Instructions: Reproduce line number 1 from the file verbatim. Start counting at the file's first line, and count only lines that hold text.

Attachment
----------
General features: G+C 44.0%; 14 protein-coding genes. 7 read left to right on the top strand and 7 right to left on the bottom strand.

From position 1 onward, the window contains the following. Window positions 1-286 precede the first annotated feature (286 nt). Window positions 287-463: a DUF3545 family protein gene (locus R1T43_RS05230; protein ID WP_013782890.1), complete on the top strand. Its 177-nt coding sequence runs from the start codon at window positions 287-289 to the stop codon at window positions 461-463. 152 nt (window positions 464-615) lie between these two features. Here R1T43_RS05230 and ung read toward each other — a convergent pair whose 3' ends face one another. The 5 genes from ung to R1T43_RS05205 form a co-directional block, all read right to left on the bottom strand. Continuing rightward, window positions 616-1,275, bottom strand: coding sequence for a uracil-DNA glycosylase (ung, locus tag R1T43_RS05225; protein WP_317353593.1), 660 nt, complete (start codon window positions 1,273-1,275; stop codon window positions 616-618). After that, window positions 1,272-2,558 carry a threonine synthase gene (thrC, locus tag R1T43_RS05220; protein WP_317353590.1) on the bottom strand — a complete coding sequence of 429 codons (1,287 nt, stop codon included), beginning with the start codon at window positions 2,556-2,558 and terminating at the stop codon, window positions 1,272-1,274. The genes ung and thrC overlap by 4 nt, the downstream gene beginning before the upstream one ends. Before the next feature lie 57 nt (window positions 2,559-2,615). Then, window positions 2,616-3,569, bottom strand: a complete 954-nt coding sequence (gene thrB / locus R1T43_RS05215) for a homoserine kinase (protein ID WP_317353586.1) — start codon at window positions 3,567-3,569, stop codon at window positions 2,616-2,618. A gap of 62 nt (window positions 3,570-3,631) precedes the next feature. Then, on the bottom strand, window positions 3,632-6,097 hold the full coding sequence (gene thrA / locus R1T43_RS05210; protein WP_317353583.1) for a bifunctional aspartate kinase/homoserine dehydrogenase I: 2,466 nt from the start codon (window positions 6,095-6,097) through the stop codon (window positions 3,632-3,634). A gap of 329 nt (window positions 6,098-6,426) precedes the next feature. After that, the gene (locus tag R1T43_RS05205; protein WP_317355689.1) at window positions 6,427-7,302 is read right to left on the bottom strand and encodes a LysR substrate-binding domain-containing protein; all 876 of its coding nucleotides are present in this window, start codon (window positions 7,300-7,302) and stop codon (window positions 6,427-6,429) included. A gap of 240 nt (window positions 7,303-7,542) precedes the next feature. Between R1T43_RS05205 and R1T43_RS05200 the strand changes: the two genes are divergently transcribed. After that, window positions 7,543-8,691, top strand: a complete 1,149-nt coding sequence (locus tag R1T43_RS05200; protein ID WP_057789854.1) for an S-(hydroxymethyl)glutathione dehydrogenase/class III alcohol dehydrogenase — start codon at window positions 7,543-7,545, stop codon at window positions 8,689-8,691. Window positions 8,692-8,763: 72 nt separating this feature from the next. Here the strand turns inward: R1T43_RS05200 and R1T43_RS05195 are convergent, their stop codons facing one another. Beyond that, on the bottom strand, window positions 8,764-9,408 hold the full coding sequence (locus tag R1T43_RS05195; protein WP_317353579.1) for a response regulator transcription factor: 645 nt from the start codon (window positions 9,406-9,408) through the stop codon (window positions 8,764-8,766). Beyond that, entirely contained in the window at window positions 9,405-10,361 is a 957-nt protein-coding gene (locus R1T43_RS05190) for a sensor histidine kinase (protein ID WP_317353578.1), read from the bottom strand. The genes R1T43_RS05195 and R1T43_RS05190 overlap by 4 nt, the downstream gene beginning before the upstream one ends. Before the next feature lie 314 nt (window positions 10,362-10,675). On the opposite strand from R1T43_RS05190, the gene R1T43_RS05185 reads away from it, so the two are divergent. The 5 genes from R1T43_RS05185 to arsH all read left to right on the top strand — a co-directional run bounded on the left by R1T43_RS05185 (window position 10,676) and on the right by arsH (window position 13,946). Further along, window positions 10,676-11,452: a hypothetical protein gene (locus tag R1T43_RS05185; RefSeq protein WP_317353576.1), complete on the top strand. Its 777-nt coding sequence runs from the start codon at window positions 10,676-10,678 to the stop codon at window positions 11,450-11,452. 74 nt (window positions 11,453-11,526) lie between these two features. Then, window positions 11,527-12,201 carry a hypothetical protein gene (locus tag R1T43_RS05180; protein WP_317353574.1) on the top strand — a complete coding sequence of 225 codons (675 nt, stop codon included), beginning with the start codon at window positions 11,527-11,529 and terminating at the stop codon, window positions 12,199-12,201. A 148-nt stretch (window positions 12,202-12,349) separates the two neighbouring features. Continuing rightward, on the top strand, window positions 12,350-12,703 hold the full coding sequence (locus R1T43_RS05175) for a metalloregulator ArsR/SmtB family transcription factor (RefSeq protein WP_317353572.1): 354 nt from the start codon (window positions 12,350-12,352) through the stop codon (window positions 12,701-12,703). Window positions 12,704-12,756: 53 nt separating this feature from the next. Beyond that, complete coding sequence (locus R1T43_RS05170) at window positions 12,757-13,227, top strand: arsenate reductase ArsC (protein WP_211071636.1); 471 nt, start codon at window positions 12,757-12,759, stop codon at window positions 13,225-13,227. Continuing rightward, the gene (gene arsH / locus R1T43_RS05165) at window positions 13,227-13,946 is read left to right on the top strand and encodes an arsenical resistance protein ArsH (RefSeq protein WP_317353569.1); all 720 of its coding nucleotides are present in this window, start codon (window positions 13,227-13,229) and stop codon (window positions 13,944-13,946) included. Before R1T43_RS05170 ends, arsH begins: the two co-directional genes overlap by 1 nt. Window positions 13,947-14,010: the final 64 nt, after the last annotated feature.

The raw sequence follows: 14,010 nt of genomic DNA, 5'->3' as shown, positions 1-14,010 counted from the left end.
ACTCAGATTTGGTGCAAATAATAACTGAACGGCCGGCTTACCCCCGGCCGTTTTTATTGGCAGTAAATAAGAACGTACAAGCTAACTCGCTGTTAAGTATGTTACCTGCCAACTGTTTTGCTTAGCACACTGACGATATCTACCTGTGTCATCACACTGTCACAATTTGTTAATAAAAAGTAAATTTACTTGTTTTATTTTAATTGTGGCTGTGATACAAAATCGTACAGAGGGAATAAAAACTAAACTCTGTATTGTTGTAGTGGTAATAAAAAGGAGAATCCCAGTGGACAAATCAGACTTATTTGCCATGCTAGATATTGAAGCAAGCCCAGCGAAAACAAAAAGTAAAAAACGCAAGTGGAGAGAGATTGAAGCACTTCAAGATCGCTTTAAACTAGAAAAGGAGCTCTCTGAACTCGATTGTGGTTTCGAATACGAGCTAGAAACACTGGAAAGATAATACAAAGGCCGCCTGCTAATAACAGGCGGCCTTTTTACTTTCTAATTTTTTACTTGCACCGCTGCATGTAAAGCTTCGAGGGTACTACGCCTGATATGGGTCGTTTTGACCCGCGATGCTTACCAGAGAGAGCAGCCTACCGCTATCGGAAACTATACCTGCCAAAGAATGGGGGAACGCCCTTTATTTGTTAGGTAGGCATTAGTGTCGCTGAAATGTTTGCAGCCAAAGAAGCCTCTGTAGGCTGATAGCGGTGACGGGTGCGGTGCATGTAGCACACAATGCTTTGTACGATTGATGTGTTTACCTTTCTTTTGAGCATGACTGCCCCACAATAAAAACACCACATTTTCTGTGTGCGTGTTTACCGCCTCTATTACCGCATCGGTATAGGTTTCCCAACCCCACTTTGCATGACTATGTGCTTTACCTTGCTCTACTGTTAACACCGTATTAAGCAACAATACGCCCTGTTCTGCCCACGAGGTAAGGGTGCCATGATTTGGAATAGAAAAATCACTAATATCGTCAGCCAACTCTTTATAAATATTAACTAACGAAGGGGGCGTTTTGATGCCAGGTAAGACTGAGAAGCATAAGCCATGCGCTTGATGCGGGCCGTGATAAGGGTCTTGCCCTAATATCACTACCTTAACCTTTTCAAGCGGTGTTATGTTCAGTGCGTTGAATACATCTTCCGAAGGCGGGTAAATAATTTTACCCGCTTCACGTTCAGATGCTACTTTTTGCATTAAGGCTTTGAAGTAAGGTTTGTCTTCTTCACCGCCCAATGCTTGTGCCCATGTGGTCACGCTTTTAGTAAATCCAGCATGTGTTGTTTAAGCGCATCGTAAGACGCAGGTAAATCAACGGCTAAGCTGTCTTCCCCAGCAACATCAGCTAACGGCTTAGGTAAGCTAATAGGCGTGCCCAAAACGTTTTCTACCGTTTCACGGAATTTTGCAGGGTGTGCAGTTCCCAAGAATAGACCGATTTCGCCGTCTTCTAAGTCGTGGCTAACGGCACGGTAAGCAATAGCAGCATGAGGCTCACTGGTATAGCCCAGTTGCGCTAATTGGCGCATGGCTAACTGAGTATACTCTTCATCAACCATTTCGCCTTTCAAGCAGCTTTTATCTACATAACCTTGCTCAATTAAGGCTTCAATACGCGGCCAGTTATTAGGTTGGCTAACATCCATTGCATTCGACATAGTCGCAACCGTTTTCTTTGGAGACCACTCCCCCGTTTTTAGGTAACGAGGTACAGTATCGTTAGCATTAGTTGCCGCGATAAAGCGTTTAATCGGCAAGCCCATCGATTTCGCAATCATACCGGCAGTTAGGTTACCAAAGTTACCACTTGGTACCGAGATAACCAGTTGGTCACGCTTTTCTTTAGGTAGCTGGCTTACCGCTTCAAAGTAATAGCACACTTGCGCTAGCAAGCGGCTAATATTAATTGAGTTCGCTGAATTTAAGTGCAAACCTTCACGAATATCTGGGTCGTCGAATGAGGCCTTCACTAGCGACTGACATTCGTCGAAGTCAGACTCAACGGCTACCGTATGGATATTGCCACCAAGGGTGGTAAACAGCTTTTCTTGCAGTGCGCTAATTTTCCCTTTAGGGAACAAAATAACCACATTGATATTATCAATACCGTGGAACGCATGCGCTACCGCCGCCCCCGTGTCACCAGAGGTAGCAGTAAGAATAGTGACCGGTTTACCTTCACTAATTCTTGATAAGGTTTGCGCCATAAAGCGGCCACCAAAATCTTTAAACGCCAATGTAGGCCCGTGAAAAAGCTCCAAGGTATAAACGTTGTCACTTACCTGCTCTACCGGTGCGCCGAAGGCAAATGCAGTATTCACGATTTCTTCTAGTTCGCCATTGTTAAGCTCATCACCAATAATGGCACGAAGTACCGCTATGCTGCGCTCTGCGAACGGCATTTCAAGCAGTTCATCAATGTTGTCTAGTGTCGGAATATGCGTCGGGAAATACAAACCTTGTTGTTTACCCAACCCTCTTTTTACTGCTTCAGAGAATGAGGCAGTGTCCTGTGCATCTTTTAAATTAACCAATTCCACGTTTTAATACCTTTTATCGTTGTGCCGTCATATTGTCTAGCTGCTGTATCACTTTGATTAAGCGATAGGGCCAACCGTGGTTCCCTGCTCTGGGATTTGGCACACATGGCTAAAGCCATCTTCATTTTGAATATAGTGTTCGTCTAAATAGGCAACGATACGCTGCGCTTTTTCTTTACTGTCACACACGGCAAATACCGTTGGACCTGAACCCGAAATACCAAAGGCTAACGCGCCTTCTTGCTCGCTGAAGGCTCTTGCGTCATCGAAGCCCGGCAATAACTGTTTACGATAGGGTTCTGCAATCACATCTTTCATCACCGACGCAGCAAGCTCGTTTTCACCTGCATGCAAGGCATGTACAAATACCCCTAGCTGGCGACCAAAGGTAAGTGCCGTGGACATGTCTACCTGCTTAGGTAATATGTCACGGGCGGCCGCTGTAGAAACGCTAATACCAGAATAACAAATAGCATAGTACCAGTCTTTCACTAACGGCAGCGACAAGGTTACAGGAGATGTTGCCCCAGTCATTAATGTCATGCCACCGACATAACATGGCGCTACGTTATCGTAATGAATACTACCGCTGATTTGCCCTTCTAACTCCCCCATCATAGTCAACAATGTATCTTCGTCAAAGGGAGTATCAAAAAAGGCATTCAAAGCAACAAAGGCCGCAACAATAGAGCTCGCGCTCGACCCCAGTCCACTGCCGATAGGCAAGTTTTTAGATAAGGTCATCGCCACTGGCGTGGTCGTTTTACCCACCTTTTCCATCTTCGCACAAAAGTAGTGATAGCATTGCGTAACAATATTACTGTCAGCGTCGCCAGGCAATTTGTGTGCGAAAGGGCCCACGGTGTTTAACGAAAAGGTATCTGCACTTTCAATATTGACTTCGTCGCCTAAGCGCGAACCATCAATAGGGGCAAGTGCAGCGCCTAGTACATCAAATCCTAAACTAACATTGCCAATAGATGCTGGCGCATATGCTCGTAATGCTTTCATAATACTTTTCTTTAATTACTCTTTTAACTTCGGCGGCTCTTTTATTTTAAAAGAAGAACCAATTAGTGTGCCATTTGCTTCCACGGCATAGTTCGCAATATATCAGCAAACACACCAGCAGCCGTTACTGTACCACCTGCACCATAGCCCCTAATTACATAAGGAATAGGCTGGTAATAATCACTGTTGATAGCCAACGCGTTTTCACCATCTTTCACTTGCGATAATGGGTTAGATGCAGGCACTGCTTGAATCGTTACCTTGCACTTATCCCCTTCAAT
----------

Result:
General features: G+C 44.0%; 14 protein-coding genes. 7 read left to right on the top strand and 7 right to left on the bottom strand.